13. Appellant II submitted post-published documents D15-D20 to demonstrate that the information provided by the patent was not sufficient to allow a skilled person to perform the claimed method over the whole scope of claim 1 (cf. point X supra). As counter-evidence, appellant I submitted post-published documents D21-D24 and prior art document D25 (cf. points II and III supra). A detailed examination of these documents is required for the board to arrive at a decision:

13.1 The mere reference in document D15 to unsuccessful "preliminary experiments to introduce dsRNA into neonate larvae of S. litura ... by feeding through diet" is not relevant, since the conditions under which these experiments were carried out are not disclosed (cf. page 46850, right-hand column, last paragraph). Document D15 does not define or characterize the diet used and, most relevant, does not state whether the insects were fed with bacterial or yeast cells comprising the dsRNA or whether they were fed with naked dsRNA.

Documents D21 and D22, filed as couter-evidence to document D15, report the successful inhibition of several target genes by ingestion of bacterially expressed dsRNA in two other Spodoptera species (S. exigua and S. frugiperda). These documents refer to factors which are also mentioned in the patent, such as the stability of dsRNA and the relevance of the dsRNA nucleases (cf. page 6, left-hand column, lines 4-7 and 22-25 of document D22).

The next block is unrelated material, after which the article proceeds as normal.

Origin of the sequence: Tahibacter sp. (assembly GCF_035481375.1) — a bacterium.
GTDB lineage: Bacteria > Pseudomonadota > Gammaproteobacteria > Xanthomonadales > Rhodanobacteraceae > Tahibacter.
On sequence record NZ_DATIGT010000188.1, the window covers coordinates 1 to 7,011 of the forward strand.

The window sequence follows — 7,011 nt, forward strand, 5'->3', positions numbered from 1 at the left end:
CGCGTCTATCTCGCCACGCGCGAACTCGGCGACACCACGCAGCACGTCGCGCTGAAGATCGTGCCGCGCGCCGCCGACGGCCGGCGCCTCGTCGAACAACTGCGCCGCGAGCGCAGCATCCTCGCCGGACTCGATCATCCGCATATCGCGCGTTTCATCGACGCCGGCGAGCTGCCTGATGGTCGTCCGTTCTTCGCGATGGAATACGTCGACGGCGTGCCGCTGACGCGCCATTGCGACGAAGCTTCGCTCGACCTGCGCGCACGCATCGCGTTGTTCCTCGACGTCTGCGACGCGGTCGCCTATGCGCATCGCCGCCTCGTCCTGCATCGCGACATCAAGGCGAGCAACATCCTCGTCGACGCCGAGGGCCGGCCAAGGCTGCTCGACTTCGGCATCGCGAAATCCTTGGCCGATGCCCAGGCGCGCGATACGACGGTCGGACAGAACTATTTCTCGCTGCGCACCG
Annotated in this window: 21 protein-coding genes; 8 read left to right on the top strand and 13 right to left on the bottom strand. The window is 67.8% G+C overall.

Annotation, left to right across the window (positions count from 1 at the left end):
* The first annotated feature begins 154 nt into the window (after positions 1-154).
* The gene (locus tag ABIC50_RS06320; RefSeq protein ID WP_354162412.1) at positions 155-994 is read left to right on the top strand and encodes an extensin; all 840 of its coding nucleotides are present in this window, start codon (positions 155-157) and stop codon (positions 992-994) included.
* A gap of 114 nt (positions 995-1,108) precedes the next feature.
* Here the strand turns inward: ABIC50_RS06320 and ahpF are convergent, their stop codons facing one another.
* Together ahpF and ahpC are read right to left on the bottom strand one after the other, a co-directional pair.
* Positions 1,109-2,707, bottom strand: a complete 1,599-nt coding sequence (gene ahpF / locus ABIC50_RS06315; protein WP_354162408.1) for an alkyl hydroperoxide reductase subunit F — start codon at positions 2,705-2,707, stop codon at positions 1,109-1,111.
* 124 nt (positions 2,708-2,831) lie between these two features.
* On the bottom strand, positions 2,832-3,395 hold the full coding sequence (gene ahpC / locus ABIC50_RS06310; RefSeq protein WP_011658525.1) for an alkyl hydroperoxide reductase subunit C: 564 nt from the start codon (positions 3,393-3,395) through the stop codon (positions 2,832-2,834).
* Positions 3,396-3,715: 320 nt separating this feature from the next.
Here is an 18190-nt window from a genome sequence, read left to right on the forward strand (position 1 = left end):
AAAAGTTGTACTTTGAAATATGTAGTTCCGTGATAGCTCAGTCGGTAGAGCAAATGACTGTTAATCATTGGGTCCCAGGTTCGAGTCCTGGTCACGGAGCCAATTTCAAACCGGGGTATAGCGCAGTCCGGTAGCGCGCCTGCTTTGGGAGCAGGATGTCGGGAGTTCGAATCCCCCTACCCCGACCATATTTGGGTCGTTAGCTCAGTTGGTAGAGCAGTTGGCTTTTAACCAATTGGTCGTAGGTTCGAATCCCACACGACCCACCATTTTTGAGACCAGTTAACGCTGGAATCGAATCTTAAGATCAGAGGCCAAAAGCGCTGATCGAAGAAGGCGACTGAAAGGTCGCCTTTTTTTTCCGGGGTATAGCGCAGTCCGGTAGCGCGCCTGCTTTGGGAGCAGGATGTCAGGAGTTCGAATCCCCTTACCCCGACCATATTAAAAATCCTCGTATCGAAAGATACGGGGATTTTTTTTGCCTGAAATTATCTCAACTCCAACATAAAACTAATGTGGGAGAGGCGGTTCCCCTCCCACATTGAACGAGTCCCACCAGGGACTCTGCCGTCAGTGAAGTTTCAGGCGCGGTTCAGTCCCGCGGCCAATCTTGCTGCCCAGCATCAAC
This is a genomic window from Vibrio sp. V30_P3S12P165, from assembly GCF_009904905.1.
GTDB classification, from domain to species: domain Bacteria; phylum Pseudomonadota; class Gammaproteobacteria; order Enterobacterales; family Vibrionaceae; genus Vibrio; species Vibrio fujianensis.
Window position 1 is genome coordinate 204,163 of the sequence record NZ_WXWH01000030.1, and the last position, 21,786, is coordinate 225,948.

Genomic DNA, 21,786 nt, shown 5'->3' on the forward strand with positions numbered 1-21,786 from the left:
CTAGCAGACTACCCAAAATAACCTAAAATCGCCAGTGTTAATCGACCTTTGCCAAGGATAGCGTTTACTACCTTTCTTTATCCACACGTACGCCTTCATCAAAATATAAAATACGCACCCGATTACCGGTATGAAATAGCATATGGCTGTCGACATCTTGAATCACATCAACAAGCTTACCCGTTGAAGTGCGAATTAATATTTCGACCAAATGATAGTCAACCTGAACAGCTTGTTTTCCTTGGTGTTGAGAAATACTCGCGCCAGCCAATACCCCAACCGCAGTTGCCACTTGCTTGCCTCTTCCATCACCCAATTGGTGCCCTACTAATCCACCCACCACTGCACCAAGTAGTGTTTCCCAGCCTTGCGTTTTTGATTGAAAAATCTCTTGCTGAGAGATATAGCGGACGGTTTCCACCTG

13.2 Document D16 reports the successful inhibition of the immunoresponsive midgut-expressed gene TsetseEP by feeding dsRNA to the tsetse fly Glossina. The document confirms the relevance of the information provided by the patent itself. First of all, the dsRNA delivery medium (bloodmeal) is defined and its importance explicitly acknowledged (cf. paragraph bridging pages 12 and 13 and page 15, right-hand column, lines 6-8). Reference is further made to several factors that might influence the stability and uptake of dsRNA (inter alia, species-specific intestinal conditions and stage growth; cf. page 15, right-hand column, last full paragraph) which are also identified in the patent (cf. point 12.3 supra). Although no inhibition is reported for a fat-body expressed transferrin gene (2A192), reasons for this failure are given. These are seen in the inability to distribute the RNAi signal due to the absence of the gene responsible for systemic spreading of the RNAi signal (cf. page 15, left-hand column, lines 6-38), rather than in a deficiency of the dsRNA feeding method (see also point 13.4 infra). Document D16 notes the usefulness of the dsRNA feeding method and the possible "optimisation of dsRNA delivery in the meal" with reference to the factors mentioned above (cf. page 16, left-hand column, last paragraph).

The possible optimization of the dsRNA feeding method and the limitations associated with RNAi are also mentioned in the patent itself, either in an explicit or implicit manner (cf. points 12.1-12.3 supra).